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Baked Fresh Sardines

Take a peek into our cupboards and you’ll almost always find one or two tins of sardines on stock. It’s a very versatile fish and particularly frugal from a tin. However, a certain something is lost in translation; fresh sardines are among my favourite fish. Oily and packed with flavour, they may not be everyone’s cup of tea, but Baked Fresh Sardines are a treat.

But I do fresh sardines a disservice by making them sound expensive; they’re certainly not. Our local fishmongers was selling them off at 40p each! And these weren’t any old sardines; they weren’t to be faulted.

Recipes for Sardines

As far as I’m concerned, when dealing with fish there’s one rule that must be adhered to; simplicity. It’s a shame to drown out the flavour of fish with complex flavours. A bit of garlic here, a glug of oil there and a sprinkling of lemon juice is about as fancy as a recipe like this needs to get. Have you tasted sardines? Flavour will never be lacking.

Don’t feel obliged to bake your fish either. It isn’t the time of year, but sardines are delicious straight off the barbecue or even grilled. Just be careful not to overcook your fish; sardines should never be dry!

Recipe for Fresh Baked Sardines

And if tinned sardines are all you have or want to buy, don’t miss my recipes for sardine fritters and sardine fish cakes; they’re both equally simple and excellent.

Baked Fresh Sardines

Serves 3-4

Ingredients:

  • 10 fresh sardines, gutted
  • 3 tbsp extra virgin olive oil
  • 2 cloves of garlic, mashed
  • juice of 1 lemon
  • 1 tsp salt
  • a twist of black pepper
  • parsley to serve, finely chopped

Method:

  1. Lay the sardines in a large oven-proof dish. Cover with the olive oil, garlic, lemon juice, salt and pepper.
  2. Turn each fish and cover the dish with foil. Allow to marinate in the fridge for at least an hour.
  3. When ready to cook, preheat the oven to 200C/180C(fan). Remove the foil and bake until cooked through and starting to brown.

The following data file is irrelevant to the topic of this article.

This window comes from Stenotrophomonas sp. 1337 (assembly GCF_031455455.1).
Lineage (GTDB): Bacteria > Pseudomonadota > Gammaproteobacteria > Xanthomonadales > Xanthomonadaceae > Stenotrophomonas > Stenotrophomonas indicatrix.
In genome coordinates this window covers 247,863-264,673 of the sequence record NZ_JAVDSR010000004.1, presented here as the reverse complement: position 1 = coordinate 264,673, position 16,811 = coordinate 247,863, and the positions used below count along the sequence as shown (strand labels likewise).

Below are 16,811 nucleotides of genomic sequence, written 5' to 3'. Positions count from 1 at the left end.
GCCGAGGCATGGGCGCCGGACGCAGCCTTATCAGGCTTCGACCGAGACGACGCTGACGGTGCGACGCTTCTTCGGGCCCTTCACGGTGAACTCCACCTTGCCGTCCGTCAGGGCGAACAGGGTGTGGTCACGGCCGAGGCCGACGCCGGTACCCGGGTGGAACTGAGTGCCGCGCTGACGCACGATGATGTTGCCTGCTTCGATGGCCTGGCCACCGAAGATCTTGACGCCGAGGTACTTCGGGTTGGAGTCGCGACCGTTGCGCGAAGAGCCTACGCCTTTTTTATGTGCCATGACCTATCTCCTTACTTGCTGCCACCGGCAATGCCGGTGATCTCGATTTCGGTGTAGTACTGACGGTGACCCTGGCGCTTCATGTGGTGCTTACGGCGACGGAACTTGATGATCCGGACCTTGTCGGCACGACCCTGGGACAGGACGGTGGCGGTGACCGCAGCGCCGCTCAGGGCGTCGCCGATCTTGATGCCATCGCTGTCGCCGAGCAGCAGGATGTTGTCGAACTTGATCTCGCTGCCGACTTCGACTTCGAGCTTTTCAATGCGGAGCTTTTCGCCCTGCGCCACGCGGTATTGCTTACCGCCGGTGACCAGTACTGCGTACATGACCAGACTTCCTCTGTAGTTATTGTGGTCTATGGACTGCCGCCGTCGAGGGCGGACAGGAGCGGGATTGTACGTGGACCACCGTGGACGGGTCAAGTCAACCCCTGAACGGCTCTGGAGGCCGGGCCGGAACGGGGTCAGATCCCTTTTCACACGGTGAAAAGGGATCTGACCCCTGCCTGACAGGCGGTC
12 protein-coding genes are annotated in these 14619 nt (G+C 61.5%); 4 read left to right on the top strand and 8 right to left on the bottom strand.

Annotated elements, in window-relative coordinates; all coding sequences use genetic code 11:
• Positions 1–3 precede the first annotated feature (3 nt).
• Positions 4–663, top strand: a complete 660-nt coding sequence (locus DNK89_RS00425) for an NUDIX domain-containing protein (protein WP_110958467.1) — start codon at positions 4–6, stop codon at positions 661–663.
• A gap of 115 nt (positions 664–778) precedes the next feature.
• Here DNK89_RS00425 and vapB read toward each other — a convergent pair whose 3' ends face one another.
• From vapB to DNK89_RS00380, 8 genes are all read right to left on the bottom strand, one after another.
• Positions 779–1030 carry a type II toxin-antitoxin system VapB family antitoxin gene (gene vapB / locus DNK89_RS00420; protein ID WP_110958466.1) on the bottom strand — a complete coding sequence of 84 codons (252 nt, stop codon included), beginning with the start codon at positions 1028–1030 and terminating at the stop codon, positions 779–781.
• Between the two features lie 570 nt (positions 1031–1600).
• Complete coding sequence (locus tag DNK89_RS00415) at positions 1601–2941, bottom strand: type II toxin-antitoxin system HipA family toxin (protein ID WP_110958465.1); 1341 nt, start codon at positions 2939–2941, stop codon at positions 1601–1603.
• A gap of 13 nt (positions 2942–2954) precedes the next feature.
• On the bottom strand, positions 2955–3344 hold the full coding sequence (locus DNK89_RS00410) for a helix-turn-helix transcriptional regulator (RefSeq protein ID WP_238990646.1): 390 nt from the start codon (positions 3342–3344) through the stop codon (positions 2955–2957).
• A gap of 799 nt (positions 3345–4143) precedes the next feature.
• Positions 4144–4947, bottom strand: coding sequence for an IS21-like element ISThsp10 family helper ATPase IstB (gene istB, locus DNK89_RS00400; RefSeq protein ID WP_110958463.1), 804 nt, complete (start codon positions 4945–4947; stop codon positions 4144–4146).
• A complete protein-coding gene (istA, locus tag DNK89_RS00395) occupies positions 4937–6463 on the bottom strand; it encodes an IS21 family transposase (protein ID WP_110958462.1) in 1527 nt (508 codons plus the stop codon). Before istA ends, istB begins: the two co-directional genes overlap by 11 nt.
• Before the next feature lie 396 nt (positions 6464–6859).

4. Eat immediately with fresh, crusty bread and a little parsley.

Fresh Sardines Recipe Recipe for Sardines

Cost: 10 fresh sardines are plenty for 3-4 people, especially with a hunk of bread. And at 40p per fish, this recipe shouldn’t set you back much more than £4.60.

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Garlic Prawns with Chilli http://frugalfeeding.com/2015/10/19/garlic-prawns-with-chilli/ http://frugalfeeding.com/2015/10/19/garlic-prawns-with-chilli/#comments Mon, 19 Oct 2015 10:00:55 +0000 http://frugalfeeding.com/?p=8964 Prawns and frugal. Not two words you’ll often hear bungled into the same sentence. But there they are. And while this recipe may exist at the very edge of what I’d consider frugal, it is nonetheless a fantastic way to enjoy these tasty crustaceans without overspending. The key? As with any expensive ingredient, don’t consumeContinue reading

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Prawn Recipes

Prawns and frugal. Not two words you’ll often hear bungled into the same sentence. But there they are. And while this recipe may exist at the very edge of what I’d consider frugal, it is nonetheless a fantastic way to enjoy these tasty crustaceans without overspending. The key? As with any expensive ingredient, don’t consume too much. Savour the flavour of just a few.

Living in Bristol, I’m lucky enough to have access to some truly wonderful produce, with a number of bakeries, grocers and butchers within walking distance. However, what has been lacking – and I think this is the case across the UK – is the presence of a fishmongers. Happily, a few months ago a fishmongers set up shop not 5 minutes away. We’ve been visiting ever since.

Fresh Prawn Recipes

Your opinion on the price of prawns will likely vary based on your location. We don’t often buy them as they are expensive, but when you see 10 advertised for £3.99 it’s hard to say no. Even more so when an 11th is thrown in free of charge.

Having said that if you can’t find reasonably priced prawns, you could also attempt this recipe with pre-shelled and cooked prawns from the freezer section. But be careful not to cook these for very long; you wouldn’t want a chewy starter!